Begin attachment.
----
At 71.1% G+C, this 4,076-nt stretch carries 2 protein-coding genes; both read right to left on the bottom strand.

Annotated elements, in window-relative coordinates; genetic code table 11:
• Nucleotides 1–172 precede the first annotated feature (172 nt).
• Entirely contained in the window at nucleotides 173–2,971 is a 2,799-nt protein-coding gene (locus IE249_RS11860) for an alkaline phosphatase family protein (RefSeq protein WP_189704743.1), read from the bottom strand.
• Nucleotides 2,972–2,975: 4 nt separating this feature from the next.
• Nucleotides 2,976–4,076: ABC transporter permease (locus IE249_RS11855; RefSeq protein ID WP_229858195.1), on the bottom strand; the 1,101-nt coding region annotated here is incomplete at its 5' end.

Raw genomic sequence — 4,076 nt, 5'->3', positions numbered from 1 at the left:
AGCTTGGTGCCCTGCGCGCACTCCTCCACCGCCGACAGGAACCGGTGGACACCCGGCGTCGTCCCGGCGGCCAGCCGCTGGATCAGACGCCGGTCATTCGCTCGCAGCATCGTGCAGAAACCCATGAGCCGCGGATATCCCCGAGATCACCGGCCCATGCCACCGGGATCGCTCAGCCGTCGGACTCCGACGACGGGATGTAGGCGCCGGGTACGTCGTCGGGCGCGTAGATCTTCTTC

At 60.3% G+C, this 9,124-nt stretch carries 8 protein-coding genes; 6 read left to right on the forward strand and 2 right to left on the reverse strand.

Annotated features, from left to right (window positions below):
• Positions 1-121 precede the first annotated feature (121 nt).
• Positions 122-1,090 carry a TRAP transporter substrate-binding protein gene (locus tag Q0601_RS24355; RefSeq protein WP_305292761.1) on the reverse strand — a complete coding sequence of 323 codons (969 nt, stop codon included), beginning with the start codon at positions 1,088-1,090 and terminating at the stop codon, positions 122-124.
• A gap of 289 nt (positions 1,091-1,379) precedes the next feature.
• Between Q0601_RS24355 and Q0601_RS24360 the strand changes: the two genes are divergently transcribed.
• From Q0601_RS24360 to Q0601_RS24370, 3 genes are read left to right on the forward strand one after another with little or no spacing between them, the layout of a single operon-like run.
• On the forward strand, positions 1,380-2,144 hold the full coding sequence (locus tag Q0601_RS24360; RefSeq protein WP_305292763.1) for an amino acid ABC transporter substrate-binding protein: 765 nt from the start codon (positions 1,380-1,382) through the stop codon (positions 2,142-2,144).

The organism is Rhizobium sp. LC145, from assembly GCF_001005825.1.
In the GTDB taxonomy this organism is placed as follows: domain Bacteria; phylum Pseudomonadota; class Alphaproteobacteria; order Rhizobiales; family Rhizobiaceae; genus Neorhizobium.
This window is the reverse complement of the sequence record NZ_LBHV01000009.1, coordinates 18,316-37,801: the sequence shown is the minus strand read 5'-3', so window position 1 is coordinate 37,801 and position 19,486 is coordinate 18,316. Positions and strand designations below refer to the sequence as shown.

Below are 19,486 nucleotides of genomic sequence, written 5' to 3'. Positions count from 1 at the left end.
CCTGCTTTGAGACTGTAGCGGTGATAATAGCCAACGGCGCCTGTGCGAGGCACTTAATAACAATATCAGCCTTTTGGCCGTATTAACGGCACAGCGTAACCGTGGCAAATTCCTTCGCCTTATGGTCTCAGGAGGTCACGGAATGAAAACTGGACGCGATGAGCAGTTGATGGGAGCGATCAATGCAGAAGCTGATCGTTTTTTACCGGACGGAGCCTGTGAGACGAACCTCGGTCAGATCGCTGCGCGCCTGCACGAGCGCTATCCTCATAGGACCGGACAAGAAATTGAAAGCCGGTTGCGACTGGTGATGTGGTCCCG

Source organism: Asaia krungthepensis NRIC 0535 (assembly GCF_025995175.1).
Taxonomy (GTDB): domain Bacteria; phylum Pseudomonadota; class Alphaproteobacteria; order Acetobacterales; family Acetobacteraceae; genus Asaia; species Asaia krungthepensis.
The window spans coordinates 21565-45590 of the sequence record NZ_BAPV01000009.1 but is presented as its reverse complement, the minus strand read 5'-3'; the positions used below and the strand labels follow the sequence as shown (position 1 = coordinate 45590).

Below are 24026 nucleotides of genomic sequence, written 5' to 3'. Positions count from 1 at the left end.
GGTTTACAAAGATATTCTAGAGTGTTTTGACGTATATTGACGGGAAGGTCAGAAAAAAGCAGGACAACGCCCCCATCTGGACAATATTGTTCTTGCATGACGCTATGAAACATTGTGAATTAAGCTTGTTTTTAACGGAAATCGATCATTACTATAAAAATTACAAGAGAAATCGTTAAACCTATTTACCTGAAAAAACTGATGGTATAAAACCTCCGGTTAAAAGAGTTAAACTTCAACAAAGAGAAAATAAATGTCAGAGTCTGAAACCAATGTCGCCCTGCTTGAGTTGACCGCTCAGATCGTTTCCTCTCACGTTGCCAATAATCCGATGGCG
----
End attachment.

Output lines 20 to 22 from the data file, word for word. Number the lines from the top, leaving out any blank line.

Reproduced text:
Below are 19,486 nucleotides of genomic sequence, written 5' to 3'. Positions count from 1 at the left end.
CCTGCTTTGAGACTGTAGCGGTGATAATAGCCAACGGCGCCTGTGCGAGGCACTTAATAACAATATCAGCCTTTTGGCCGTATTAACGGCACAGCGTAACCGTGGCAAATTCCTTCGCCTTATGGTCTCAGGAGGTCACGGAATGAAAACTGGACGCGATGAGCAGTTGATGGGAGCGATCAATGCAGAAGCTGATCGTTTTTTACCGGACGGAGCCTGTGAGACGAACCTCGGTCAGATCGCTGCGCGCCTGCACGAGCGCTATCCTCATAGGACCGGACAAGAAATTGAAAGCCGGTTGCGACTGGTGATGTGGTCCCG

Source organism: Asaia krungthepensis NRIC 0535 (assembly GCF_025995175.1).